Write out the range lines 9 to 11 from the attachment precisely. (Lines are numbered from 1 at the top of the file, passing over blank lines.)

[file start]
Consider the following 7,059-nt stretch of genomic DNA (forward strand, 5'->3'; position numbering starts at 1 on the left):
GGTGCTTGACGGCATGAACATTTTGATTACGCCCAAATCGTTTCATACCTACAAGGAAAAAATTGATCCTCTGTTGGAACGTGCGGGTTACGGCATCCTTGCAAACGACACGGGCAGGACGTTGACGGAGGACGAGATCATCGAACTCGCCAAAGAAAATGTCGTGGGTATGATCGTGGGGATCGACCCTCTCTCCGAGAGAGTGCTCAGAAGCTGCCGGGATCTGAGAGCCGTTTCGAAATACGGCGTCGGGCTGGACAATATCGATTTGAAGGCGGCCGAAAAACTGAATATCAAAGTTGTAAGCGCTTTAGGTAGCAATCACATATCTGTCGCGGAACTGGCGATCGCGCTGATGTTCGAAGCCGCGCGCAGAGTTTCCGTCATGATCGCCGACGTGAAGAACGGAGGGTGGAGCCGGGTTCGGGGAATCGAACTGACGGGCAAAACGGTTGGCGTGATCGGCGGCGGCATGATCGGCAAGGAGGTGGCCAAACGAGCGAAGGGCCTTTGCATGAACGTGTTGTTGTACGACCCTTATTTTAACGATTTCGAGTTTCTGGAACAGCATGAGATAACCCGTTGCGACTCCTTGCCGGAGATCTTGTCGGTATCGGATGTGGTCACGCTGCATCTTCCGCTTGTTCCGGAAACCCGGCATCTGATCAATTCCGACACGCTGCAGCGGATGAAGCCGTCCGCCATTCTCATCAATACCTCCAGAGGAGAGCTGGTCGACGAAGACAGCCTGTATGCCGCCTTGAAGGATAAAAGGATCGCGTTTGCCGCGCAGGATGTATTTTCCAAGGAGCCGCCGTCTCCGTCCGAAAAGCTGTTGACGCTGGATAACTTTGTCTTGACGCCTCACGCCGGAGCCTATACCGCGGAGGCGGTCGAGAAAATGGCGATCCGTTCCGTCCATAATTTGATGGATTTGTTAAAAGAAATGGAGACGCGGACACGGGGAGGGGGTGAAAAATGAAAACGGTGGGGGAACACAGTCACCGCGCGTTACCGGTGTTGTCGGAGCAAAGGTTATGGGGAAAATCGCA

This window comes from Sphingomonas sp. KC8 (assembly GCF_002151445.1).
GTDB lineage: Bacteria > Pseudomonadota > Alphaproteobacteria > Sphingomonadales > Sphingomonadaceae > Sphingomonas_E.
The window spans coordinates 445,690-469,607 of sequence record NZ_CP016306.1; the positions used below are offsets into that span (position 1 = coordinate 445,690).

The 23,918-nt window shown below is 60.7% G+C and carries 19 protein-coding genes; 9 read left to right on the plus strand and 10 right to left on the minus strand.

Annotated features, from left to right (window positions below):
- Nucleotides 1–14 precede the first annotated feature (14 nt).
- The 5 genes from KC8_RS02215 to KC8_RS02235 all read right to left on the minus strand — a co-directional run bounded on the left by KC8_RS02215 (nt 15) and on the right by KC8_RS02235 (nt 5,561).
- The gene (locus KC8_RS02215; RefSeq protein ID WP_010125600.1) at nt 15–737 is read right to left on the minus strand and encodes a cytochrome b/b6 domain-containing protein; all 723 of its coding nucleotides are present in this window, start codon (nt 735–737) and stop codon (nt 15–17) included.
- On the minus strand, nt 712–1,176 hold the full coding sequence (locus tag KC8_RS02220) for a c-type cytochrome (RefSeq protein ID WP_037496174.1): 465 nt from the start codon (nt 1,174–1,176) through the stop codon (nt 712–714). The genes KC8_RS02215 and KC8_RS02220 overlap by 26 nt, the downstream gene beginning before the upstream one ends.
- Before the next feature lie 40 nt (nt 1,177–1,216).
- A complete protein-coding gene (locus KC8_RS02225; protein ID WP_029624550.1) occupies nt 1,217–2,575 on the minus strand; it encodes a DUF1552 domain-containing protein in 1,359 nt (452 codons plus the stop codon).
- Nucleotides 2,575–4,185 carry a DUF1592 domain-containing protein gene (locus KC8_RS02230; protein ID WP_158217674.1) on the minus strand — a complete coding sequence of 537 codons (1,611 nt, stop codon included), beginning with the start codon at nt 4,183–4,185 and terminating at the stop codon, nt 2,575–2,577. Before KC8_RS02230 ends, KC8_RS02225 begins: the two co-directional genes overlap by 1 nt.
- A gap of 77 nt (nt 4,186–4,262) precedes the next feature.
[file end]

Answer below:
- The 5 genes from KC8_RS02215 to KC8_RS02235 all read right to left on the minus strand — a co-directional run bounded on the left by KC8_RS02215 (nt 15) and on the right by KC8_RS02235 (nt 5,561).
- The gene (locus KC8_RS02215; RefSeq protein ID WP_010125600.1) at nt 15–737 is read right to left on the minus strand and encodes a cytochrome b/b6 domain-containing protein; all 723 of its coding nucleotides are present in this window, start codon (nt 735–737) and stop codon (nt 15–17) included.
- On the minus strand, nt 712–1,176 hold the full coding sequence (locus tag KC8_RS02220) for a c-type cytochrome (RefSeq protein ID WP_037496174.1): 465 nt from the start codon (nt 1,174–1,176) through the stop codon (nt 712–714). The genes KC8_RS02215 and KC8_RS02220 overlap by 26 nt, the downstream gene beginning before the upstream one ends.